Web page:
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Thread: 501.15(B) (2) exception questions

  1. #1
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    501.15(B) (2) exception questions

    Folks need help understanding these two exceptions.
    NEC 2014, 501.15(B) (2) Can you explain exceptions 2 and 4. I am having a hard time understanding why you don't seal conduit routes in and out of a C1D2 boundary. I got brought into the project at its end and conduit seals came up to me. My understanding is not to allow gas to be transported to adjacent equipment that's outside the boundary. Boundary is defined by the AE on their drawings. Exception 4 seems to block exception 2 based on splices, terminals or taps. Can bolted motor connections or ring lugged connections on a TB be an ignition source.


    Examples I have
    Motor termination box ,conduit goes out to tray outside of the boundary. (splice connection in motor box) Motor is outside in C1D2
    Termination box same scenario as above. (terminal block connections).

    Any examples of E 2 & E 4 would be helpful.

    Thanks
    Bob

  2. #2
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    I have not used either exception and am not creative enough at the moment to come up with an example, however I can answer that bolted motor connections or ring lugged connections on a TB are not ignition sources, unless they operate at a temperature within 80% of the AIT of the source of release. Which makes me curious if a 90 degC terminal can ever present an issue, even in theory. 90/.8 = 113 degC. Browsing through NFPA 497 Table 4.4.2 ... aha, I found one result, Hydrazine! If you have Hydrazine present, you may have problems, since Hydrazine can have an AIT as low as 24 degC.

    Do you have Hydrazine? If not then terminal blocks would not be an ignition source.

    Either of your examples would qualify under Exception No. 2.

    Example 4 is in my interpretation meant to deal with locations that do not make their hazardous area boundaries simply follow the perimeter of their plant. If you have small gaps of unclassified areas in the plant, this exception is to prevent you from having to install seals as the conduit enters and leaves those areas. Perhaps can be applied on long runs going in between plants (e.g. over roadways).

  3. #3
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    Begin by assuming there is no vaportight barrier between the Division 2 and the unclassified locations at the boundary. If such a barrier does exist, only Exception No. 2 can apply; however, in either case, an explosionproof seal would still not be required at the boundary per the last sentence of Section 501.15(B)(2), main text. Both Exceptions assume the Division 2 location and the unclassified location are at the same air pressure at the boundary where the transition occurs and thus gases or vapors are no more likely to cross the boundary through the raceway than in the open air surrounding it. Also Since we are talking Division 2 we might even ask, "What gases and vapors are we talking about?", in the first place.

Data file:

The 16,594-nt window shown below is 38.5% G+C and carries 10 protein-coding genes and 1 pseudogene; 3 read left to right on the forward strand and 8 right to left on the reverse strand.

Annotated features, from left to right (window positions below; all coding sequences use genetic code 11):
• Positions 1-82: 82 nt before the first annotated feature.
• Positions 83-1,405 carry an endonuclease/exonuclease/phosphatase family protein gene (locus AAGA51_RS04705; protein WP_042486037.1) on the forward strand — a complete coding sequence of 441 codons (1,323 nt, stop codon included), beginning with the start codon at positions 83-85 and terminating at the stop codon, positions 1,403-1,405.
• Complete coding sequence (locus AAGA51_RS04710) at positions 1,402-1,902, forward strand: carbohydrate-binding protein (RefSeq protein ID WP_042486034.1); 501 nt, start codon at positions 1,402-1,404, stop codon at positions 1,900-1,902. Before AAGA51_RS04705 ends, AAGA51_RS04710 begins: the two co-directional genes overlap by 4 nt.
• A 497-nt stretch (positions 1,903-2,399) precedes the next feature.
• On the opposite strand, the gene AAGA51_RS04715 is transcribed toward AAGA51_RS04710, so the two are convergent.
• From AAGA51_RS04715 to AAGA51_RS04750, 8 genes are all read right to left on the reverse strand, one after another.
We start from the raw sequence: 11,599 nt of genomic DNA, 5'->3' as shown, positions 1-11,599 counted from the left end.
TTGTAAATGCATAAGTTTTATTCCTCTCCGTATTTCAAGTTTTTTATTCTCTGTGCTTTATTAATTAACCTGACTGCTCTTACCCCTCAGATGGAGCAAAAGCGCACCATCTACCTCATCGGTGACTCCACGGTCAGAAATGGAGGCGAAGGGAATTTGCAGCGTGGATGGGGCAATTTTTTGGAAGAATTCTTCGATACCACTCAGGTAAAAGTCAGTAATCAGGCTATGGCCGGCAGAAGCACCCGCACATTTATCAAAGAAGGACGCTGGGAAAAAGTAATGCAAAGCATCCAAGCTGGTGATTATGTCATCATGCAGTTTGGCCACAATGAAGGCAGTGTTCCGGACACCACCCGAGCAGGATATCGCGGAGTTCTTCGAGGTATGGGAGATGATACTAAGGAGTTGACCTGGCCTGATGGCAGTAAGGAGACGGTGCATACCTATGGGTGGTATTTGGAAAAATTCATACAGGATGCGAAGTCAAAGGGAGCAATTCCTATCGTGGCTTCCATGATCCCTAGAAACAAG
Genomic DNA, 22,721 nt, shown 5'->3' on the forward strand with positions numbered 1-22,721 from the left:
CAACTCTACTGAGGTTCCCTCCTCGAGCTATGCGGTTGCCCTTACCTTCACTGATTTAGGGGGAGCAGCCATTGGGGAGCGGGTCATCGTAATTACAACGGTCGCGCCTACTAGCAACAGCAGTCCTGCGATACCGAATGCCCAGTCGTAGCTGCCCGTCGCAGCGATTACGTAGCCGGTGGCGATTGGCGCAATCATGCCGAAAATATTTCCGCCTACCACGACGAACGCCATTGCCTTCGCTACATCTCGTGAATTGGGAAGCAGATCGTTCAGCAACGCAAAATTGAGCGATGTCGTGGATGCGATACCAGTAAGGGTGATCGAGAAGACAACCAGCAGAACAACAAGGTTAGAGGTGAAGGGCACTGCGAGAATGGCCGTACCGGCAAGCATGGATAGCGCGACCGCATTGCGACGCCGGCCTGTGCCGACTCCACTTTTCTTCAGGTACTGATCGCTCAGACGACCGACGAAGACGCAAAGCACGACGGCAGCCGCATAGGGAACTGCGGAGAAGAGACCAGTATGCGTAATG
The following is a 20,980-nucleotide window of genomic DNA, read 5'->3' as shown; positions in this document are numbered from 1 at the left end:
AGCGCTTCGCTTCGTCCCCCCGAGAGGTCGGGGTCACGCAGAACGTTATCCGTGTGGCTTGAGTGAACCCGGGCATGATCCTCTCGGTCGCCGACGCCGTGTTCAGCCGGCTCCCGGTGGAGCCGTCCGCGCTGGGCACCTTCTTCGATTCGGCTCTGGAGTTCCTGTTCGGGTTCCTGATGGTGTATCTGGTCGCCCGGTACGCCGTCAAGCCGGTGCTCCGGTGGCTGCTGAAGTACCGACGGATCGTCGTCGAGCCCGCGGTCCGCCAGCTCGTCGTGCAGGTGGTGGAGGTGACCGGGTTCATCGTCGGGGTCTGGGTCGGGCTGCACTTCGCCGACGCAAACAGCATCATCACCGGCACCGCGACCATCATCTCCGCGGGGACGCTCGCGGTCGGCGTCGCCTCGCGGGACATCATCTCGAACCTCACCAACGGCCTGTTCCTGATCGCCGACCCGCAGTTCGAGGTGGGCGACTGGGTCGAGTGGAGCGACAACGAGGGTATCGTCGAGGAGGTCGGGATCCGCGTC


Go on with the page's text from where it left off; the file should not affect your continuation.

Exception No. 2 generally applies where there is a ‚Äčtransition between wiring methods that occurs in "open air".

    Exception No. 4 primarily applies to installations that have long continuous raceway runs in the open that may pass through multiple boundaries. Raceways in a Division 2 terminus (on either end, if it applies) must be sealed. Such seal may or may not be required to be explosionproof, depending on the whether the terminus enclosure is required to be explosionproof or not. The method of terminating the conductors in the Division 2 location, splice or terminals, is irrelevant in either case.

    Exceptions
    only apply to the main text and not to each other.
    "Bob"
    Robert B. Alexander, P.E.
    Answers based on 2014 NEC unless otherwise noted.

  4. #4
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    Thanks all

  5. #5
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    Bob & MRKN missed your question Natural gas is the medium.

  6. #6
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    Quote Originally Posted by Citrusflight View Post
    Bob & MRKN missed your question Natural gas is the medium.
    I don't believe that would change either of our responses.

    Code Making Panel 14(CMP14) continually seeks ways to make the wiring method transition between Division 2 and unclassified locations easier to "rewire" if necessary.

    Personally, I don't believe many boundary seals are necessary at all since gases and vapors aren't supposed to actually be in Division 2 except in unusual conditions in the first place OR when those unusual conditions do exist there is no more likelihood that the gases and vapors would cross the boundary through the raceway than in the open air. There are some exceptions to that where the Division 2 location has a continuous or often positive differential pressure with respect to the unclassified location. Typically, this would occur where there is a physical boundary created by grade or vaportight wall. This is only my opinion, Not CMP14's.
    "Bob"
    Robert B. Alexander, P.E.
    Answers based on 2014 NEC unless otherwise noted.

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